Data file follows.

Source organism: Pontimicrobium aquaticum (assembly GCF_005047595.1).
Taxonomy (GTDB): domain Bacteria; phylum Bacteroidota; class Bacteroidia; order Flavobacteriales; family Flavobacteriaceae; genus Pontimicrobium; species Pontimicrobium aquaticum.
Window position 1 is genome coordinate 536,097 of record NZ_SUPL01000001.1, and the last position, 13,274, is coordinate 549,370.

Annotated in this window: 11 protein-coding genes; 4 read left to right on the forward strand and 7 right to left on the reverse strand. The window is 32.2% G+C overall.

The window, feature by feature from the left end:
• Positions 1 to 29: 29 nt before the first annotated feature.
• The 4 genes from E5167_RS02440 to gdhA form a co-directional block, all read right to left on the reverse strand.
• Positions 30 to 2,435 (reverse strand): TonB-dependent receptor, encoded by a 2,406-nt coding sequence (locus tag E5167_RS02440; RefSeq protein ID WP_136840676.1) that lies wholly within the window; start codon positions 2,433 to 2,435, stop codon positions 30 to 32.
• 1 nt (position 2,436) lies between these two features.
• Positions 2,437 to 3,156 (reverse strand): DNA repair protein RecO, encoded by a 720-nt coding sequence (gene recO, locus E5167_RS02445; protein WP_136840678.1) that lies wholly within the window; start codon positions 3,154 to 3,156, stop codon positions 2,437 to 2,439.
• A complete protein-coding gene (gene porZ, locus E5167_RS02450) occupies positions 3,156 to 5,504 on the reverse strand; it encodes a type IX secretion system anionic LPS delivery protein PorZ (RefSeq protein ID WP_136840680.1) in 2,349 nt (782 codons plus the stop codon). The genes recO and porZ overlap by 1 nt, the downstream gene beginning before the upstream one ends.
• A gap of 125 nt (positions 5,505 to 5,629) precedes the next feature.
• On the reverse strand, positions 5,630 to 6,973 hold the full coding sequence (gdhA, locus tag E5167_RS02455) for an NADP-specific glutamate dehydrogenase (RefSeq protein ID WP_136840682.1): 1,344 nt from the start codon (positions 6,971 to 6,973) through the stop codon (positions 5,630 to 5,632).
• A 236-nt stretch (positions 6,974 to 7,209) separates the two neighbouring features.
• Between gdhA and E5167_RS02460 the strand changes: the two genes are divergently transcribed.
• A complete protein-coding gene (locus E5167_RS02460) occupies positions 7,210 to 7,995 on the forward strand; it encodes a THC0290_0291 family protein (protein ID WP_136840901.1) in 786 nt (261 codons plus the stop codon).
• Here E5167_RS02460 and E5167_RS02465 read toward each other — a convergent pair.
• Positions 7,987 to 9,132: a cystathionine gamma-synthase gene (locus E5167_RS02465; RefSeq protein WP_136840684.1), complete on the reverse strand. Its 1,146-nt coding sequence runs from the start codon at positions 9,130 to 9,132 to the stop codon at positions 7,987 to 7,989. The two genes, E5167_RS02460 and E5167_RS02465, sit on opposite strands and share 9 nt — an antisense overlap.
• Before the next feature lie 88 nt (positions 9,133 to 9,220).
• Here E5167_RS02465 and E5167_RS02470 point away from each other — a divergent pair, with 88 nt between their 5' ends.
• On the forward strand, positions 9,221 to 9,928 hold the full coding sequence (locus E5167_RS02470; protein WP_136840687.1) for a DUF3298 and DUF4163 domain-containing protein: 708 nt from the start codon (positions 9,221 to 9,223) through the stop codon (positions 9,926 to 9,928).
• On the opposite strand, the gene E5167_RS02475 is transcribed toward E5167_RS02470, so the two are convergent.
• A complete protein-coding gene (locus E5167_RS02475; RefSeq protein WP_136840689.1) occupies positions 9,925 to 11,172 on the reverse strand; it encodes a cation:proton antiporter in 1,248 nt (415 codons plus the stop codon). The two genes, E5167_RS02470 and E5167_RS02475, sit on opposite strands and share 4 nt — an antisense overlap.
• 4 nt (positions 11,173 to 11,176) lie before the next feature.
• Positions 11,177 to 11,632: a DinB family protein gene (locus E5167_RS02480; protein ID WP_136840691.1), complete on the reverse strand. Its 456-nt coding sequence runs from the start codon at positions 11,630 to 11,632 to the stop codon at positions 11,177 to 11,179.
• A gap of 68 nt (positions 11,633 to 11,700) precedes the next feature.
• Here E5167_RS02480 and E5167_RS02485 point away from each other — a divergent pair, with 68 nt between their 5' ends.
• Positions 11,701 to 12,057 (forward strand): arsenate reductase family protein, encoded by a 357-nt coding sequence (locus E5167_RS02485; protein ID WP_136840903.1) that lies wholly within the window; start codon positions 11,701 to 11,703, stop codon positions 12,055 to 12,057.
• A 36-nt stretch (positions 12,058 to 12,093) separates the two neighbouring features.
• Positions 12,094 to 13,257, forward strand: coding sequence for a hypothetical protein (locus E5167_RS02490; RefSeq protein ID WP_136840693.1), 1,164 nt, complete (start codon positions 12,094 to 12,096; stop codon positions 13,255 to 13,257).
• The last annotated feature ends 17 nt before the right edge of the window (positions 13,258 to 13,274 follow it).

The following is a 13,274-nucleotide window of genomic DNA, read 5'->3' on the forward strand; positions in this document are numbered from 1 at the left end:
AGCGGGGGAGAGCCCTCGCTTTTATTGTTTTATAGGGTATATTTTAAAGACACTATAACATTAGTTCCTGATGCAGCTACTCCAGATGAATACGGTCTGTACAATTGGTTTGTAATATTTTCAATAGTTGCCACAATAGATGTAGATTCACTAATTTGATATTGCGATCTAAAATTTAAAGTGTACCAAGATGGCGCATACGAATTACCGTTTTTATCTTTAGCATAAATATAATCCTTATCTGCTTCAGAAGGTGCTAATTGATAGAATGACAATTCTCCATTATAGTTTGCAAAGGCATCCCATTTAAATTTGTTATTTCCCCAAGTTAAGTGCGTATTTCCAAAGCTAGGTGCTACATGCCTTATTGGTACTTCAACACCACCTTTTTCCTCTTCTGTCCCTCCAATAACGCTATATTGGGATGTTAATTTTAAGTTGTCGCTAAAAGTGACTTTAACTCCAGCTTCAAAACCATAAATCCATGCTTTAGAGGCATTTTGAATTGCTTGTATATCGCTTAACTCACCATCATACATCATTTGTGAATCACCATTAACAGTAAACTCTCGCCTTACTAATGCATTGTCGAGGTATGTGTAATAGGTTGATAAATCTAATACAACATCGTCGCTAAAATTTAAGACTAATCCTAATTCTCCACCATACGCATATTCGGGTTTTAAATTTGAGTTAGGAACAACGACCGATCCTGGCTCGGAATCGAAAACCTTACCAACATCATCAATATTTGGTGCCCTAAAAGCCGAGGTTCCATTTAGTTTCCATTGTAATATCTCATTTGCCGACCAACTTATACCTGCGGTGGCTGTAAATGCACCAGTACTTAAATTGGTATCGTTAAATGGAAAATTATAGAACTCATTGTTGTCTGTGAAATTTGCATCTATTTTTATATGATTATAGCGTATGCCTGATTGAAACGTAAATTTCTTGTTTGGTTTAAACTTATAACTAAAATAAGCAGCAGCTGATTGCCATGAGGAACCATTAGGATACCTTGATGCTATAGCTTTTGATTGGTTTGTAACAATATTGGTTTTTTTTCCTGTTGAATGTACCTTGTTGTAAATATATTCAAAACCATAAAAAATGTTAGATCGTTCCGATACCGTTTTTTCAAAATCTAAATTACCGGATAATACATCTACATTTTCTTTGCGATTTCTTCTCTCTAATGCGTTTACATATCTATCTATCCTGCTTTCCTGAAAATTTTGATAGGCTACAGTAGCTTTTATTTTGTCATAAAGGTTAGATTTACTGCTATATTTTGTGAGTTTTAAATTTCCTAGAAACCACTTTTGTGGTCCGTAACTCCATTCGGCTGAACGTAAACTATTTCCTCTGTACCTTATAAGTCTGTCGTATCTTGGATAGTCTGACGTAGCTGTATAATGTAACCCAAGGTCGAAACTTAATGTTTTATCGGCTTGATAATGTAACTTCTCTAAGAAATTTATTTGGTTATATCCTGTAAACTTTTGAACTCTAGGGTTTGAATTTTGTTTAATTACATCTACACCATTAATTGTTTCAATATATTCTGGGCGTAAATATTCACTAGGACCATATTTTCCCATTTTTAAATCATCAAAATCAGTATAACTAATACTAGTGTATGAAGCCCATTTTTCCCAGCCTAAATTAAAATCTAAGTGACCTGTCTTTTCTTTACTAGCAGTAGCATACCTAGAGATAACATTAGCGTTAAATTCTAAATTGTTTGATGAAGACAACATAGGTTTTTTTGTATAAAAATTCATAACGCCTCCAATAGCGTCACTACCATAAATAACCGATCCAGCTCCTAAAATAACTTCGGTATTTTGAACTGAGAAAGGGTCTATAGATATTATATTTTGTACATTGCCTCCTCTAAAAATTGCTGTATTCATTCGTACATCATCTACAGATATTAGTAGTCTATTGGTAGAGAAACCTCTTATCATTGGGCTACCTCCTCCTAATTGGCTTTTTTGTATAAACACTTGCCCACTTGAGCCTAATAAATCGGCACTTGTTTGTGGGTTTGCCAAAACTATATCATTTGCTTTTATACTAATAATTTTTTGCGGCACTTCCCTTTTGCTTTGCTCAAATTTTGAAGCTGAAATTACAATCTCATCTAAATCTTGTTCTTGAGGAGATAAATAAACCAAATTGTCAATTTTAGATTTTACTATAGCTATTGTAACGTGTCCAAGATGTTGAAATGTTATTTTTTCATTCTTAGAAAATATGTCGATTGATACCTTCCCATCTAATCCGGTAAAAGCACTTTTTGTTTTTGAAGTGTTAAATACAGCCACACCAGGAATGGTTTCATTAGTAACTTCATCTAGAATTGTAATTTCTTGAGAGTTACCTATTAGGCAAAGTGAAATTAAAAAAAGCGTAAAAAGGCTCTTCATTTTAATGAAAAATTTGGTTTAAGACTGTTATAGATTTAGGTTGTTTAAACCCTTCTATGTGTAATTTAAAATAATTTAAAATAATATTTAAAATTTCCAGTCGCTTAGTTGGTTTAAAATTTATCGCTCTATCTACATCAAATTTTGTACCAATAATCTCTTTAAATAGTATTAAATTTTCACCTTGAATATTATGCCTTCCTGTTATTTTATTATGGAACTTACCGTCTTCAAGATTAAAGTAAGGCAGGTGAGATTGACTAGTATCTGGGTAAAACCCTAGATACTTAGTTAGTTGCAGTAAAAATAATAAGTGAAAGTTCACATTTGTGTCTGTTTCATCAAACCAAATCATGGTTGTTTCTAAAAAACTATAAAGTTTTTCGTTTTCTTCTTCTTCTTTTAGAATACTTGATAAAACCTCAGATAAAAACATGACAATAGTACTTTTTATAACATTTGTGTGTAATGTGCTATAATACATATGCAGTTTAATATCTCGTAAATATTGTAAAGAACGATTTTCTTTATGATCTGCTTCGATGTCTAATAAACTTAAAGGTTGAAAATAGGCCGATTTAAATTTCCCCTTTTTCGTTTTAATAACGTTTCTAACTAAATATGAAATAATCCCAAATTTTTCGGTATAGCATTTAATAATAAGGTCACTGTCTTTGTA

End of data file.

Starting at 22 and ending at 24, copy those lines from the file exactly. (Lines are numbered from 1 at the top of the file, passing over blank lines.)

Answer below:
• On the opposite strand, the gene E5167_RS02475 is transcribed toward E5167_RS02470, so the two are convergent.
• A complete protein-coding gene (locus E5167_RS02475; RefSeq protein WP_136840689.1) occupies positions 9,925 to 11,172 on the reverse strand; it encodes a cation:proton antiporter in 1,248 nt (415 codons plus the stop codon). The two genes, E5167_RS02470 and E5167_RS02475, sit on opposite strands and share 4 nt — an antisense overlap.
• 4 nt (positions 11,173 to 11,176) lie before the next feature.